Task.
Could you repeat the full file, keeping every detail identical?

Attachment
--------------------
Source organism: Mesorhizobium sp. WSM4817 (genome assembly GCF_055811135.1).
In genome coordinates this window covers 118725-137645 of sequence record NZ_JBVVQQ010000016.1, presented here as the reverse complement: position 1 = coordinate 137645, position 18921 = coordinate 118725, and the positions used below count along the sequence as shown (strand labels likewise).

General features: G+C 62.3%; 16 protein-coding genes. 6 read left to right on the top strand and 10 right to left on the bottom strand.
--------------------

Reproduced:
Source organism: Mesorhizobium sp. WSM4817 (genome assembly GCF_055811135.1).
In genome coordinates this window covers 118725-137645 of sequence record NZ_JBVVQQ010000016.1, presented here as the reverse complement: position 1 = coordinate 137645, position 18921 = coordinate 118725, and the positions used below count along the sequence as shown (strand labels likewise).

General features: G+C 62.3%; 16 protein-coding genes. 6 read left to right on the top strand and 10 right to left on the bottom strand.